With Syfy slicing-and-dicing shows it deems are under-performing or are not profitable enough, it begs the question of whether Syfy will continue to be a source of science fiction television shows.  With its name change 2 years ago from Sci-Fi to Syfy in order to create a more recognizable network brand, it has led to speculation that Syfy does not want to be known as a science fiction network anymore.  Plus, the addition of WWE Smackdown on Syfy’s traditional Sci-Fi Fridays and the reallocation of shows like EUREKA, WAREHOUSE 13 to first Tuesday, then Monday nights, does seem to be evidence that Syfy is indeed moving farther and farther away from its sci-fi roots.
But in an era where science fiction is a double-edge sword — as can been seen from the out-of-the-gate series highs of such shows as LOST, HEROES, TERMINATOR: SARAH CONNOR CHRONICLES, THE EVENT and FLASHFORWARD, only to see them fall to precariously low viewing numbers as each episode/season passed — both viewers and networks have become gun-shy of classic sci-fi shows.  Only the more fantasy-based genre shows seem to thrive on the current television landscape – shows like: TRUE BLOOD, THE VAMPIRE DIARIES, SUPERNATURAL and BEING HUMAN.
And more classic science fiction like DOCTOR WHO and TORCHWOOD only tend to pull in large number of viewers in the U.K. and other countries.  Astoundingly, both have struggled to find a foothold with the American audience.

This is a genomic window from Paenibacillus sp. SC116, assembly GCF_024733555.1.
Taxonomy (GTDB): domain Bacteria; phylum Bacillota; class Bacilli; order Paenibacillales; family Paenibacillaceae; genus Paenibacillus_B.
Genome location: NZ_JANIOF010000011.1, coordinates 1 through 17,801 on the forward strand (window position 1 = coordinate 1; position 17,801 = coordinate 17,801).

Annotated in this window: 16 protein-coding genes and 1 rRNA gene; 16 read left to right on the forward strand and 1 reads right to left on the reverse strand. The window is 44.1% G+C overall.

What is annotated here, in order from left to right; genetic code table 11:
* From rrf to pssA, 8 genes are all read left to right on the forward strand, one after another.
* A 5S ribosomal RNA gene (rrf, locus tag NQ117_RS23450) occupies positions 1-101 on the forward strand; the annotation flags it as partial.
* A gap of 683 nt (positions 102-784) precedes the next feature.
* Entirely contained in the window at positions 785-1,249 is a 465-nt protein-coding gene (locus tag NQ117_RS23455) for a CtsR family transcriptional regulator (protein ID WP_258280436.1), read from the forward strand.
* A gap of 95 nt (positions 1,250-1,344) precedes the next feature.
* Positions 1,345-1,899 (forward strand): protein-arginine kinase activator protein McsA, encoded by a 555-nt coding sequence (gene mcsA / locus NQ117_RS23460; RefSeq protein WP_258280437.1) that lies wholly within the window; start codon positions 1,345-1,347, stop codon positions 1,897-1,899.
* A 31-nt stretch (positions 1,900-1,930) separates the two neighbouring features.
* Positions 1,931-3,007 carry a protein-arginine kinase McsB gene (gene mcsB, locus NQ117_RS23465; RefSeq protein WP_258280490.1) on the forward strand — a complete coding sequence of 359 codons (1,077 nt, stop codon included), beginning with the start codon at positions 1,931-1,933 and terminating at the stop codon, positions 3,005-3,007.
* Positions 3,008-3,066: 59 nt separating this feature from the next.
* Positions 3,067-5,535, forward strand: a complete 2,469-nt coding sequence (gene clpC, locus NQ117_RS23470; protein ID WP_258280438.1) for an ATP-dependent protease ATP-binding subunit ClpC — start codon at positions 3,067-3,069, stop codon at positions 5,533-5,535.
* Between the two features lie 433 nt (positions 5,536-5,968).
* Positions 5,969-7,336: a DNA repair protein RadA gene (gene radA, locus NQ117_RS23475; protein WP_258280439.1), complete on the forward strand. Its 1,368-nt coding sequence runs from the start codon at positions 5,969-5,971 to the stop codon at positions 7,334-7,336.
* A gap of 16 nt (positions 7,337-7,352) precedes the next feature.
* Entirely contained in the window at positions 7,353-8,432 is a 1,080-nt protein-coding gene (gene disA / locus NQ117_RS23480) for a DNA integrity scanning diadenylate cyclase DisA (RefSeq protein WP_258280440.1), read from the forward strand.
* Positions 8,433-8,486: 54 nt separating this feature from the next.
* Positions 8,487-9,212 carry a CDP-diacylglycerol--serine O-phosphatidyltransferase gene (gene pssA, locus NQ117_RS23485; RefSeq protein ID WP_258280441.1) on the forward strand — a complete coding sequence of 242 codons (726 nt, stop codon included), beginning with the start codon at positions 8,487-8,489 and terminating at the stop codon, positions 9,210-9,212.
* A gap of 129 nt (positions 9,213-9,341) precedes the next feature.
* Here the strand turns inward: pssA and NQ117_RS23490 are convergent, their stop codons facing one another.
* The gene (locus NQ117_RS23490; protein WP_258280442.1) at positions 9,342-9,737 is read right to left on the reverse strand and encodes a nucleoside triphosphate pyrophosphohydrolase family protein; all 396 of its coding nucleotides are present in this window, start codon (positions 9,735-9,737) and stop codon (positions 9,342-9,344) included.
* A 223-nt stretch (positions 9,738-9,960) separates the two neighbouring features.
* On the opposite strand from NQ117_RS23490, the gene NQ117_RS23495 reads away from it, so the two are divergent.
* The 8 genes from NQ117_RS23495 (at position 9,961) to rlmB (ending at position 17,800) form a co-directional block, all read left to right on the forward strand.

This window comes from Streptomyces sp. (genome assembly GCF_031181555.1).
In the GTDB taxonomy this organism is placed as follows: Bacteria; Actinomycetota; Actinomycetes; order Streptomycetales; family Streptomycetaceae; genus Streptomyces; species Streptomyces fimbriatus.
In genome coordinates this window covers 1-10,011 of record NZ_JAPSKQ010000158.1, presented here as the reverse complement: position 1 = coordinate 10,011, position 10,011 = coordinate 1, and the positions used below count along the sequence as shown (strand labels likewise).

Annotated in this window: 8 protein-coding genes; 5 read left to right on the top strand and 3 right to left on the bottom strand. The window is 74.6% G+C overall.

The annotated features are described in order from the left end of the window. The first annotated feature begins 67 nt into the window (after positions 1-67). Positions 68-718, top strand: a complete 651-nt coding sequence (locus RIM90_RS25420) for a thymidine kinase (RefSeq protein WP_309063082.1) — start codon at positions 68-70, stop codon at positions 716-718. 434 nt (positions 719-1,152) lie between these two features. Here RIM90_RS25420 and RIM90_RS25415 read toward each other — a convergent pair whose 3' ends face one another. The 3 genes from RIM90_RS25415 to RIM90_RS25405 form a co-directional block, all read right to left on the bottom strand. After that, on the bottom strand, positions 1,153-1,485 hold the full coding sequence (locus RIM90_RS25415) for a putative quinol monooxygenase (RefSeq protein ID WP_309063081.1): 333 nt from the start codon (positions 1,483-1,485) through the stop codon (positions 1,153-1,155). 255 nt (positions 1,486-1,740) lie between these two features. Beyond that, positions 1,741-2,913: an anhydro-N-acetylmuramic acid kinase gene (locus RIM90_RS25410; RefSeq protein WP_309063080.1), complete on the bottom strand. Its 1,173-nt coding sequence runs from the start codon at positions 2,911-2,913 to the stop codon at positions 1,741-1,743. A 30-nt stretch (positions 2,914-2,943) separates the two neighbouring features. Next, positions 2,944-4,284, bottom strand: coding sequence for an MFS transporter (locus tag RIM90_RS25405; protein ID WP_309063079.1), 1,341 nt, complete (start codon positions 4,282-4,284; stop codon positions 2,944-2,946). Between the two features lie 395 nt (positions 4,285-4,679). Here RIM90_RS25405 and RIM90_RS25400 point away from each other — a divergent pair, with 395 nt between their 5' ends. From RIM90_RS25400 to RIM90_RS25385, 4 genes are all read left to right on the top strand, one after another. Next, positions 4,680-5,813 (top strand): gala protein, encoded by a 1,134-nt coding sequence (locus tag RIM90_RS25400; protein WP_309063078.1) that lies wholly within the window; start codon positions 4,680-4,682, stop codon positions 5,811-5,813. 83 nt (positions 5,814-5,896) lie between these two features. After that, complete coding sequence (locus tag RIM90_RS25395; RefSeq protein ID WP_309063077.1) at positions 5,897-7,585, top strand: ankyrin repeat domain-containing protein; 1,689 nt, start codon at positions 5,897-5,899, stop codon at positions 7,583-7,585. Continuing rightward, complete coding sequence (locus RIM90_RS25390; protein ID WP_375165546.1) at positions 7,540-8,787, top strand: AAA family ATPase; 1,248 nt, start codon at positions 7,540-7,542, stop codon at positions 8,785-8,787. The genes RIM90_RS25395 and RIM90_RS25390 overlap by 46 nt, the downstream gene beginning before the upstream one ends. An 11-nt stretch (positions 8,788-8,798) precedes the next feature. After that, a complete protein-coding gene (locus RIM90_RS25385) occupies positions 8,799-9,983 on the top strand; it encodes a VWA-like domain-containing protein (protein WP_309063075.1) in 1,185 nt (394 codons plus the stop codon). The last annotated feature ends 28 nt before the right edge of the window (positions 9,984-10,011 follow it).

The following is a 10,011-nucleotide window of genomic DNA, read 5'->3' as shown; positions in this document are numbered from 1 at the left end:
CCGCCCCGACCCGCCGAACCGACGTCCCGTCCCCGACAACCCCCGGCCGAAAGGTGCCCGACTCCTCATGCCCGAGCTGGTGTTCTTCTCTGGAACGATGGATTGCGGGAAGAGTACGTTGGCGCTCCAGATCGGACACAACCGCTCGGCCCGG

So what is it about American viewers and science fiction?  If looking at the viewing patterns of the past decade, clearly there is a trend of U.S. viewers turning their backs on sci-fi.  They may be seduced for an episode or two, but anything more than that and the ratings begin dropping at an alarming rate.
Shows like EUREKA, WAREHOUSE 13 and even ALPHAS hover around the 2.0 to 2.3 million mark and yet shows like JERSEY SHORE pull in over 9 million viewers.  Americans are more drawn to procedurals and reality television than any other type of show.  It’s not just a preference, it is a fact.  From the debut of SURVIVOR, HOW TO BE A MILLIONAIRE, and AMERICAN IDOL, American television has never quite embraced scripted dramas or serialized dramas the same ever since.  The American audience will tune-in for shows like NCIS, CSI, even DESPERATE HOUSEWIVES and GREY’s ANATOMY, but nothing speaks to the American viewing audience than a good old rousing dose of “reality.”  Ratings for DANCING WITH THE STARS, SO YOU THINK YOU CAN DANCE, and even the abrasive JERSEY SHORE are off-the-charts simply because they are offering what Americans want to watch.